NBA fan or not, most followers of sport are now familiar with the name Rudy Gobert. It was the Frenchman’s positive test on 11th March that prompted his Utah Jazz teammates and the Oklahoma City Thunder to be ordered from the court in front of a full Chesapeake Energy Arena, essentially serving as the catalyst for professional sports leagues across the US to be suspended.

As Alex Martins, the chief executive of the NBA’s Orlando Magic, recalls, it was a chain of events that caught everyone off guard.

“My recollections of the days leading up to it were certainly some trepidation based on the proliferation of the virus at that time and concern about large crowds being together as we led up to [it],” he says. “But I think for the most part in those days leading up to [it] none of us really contemplated the fact that sports would come to an end or be suspended because of the virus, so the reality certainly hit on the evening that the league suspended play.”

A bird's eye view of Disney's Coronado Springs Resort, where a number of NBA teams were stationed

Despite the initial shock, there wasn’t much time for those at league and club level to process what was going on. Broadcast partners were suddenly left without any live sports content; sponsors, too, were wondering what value they could extract from their partnerships in the absence of games. According to reports in March, cancelling the NBA season outright would have cost the league upwards of US$1 billion. Shortly after MLS was suspended, commissioner Don Garber warned that his organisation could also suffer a US$1 billion loss in revenue due to the pandemic.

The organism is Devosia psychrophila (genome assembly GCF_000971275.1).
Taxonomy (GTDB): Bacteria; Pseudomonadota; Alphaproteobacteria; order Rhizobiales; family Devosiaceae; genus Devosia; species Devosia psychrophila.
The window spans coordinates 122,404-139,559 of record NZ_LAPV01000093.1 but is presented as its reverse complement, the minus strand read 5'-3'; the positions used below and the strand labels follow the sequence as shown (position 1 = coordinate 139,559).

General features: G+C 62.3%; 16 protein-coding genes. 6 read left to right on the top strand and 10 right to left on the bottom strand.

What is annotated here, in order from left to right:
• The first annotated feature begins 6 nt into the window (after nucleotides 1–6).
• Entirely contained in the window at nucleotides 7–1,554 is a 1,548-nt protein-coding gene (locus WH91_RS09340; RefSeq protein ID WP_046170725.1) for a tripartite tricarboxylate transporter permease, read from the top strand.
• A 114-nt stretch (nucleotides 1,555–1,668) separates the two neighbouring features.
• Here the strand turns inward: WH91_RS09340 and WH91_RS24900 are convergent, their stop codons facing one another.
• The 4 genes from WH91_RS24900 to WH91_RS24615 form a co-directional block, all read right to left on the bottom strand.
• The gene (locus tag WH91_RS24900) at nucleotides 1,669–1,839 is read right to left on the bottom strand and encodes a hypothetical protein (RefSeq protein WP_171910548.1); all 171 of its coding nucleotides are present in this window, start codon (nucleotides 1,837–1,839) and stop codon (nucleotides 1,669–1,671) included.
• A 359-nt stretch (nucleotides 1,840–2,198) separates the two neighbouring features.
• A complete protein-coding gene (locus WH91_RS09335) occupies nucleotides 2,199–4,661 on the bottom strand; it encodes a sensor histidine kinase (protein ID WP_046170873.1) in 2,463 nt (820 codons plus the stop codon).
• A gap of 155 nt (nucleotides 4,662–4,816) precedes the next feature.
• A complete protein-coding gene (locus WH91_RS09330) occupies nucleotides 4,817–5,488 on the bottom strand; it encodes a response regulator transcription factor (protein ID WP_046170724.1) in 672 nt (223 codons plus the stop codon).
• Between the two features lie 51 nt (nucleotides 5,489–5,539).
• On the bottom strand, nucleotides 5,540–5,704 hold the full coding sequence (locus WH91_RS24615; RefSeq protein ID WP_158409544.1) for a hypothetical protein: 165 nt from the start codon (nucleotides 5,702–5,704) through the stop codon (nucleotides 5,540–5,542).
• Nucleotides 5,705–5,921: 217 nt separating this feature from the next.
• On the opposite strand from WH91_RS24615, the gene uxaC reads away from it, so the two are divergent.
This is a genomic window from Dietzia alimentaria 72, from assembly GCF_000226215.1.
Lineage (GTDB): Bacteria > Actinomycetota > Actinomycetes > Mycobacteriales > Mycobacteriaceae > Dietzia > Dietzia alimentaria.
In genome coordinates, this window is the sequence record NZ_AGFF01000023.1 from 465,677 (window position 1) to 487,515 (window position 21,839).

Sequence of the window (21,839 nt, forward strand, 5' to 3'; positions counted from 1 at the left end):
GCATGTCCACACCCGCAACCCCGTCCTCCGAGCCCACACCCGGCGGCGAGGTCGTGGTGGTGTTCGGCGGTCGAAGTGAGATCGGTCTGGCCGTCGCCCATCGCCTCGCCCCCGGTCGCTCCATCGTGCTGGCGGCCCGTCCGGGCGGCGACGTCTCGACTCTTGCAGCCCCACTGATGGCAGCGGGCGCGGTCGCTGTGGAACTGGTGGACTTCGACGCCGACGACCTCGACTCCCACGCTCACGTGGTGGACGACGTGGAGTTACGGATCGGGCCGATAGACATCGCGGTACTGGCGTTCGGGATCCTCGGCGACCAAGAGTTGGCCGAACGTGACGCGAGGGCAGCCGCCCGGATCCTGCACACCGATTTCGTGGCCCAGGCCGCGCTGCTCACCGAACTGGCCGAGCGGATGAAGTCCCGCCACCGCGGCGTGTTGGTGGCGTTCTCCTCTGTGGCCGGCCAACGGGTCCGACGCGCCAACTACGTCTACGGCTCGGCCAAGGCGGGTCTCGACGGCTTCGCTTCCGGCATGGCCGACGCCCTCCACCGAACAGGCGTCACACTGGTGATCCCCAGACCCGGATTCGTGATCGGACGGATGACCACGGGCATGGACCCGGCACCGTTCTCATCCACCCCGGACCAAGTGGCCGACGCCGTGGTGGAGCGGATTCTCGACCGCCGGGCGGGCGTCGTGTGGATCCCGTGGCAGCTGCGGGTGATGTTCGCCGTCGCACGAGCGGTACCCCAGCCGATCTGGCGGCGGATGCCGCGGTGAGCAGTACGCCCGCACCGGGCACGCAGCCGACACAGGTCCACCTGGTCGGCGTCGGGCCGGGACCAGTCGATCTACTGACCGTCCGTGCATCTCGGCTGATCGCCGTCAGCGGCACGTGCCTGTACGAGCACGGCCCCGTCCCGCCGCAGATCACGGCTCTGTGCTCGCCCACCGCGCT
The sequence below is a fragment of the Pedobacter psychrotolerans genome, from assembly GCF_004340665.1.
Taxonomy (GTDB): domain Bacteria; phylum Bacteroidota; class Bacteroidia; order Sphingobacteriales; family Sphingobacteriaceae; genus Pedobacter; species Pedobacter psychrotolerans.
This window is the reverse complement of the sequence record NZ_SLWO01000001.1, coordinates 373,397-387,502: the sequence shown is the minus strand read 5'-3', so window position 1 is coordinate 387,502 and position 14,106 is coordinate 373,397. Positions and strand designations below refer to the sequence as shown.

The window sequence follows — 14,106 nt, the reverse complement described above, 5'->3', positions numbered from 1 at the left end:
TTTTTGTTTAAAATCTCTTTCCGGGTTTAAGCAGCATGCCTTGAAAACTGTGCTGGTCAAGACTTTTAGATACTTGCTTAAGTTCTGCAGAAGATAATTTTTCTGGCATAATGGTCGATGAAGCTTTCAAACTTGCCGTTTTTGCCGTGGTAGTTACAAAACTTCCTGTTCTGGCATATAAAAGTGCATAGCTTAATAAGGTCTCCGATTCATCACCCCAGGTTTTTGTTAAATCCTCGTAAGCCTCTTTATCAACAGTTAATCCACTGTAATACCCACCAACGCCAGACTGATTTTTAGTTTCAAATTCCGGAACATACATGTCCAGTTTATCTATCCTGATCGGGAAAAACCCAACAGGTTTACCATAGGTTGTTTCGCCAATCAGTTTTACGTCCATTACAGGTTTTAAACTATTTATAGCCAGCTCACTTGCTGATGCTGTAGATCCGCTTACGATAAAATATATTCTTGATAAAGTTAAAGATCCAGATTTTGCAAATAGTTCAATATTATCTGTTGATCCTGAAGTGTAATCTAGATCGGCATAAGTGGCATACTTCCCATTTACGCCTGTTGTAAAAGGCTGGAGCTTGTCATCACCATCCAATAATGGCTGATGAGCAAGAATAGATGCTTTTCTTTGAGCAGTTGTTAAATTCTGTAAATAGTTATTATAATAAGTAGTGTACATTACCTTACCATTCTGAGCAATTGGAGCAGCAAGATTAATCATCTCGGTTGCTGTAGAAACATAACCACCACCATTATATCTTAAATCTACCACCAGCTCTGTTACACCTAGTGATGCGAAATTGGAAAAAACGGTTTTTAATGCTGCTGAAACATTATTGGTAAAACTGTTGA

Much was at stake and the leagues had to get moving.

The NBA soon formed a restart committee, which was broken down into various sub-committees that explored issues such as health and safety and arena cleanliness measures. Martins was part of a group focused on the format of play and what that might look like if and when the season restarted.

“There were literally 100 different models that we looked at as to what possibilities could exist,” he states.

However, as the league started to understand that gathering every franchise in one location would be the safest way to resume, Martins says a familiar name soon came to mind. 

“I think you’re aware of the fact that we, at the Magic, have a very strong partnership with our friends at Walt Disney World,” he notes. “Their brand appears on our jersey, from an investment standpoint they’re one of our top corporate sponsors, and at one point the president of Walt Disney World came to me and asked what possibilities could exist of the league restarting.”

The NBA game and practice facilities on campus included 4,627 hardwood panels

Disney’s positive relationships with the NBA and MLS, both of which hold broadcast partnerships with the media giant’s sports network ESPN, would prove pivotal. And while the NBA considered heading to Orlando, similar conversations were being accelerated elsewhere.

“I remember texting [president and managing director of MLS Business Ventures] Gary Stevenson,” begins Alex Leitao, the chief executive of Orlando City SC. “[I said,] ‘Gary, I have this crazy idea. I spoke with the guys at Disney. They feel like there’s something we can do. What do you think?’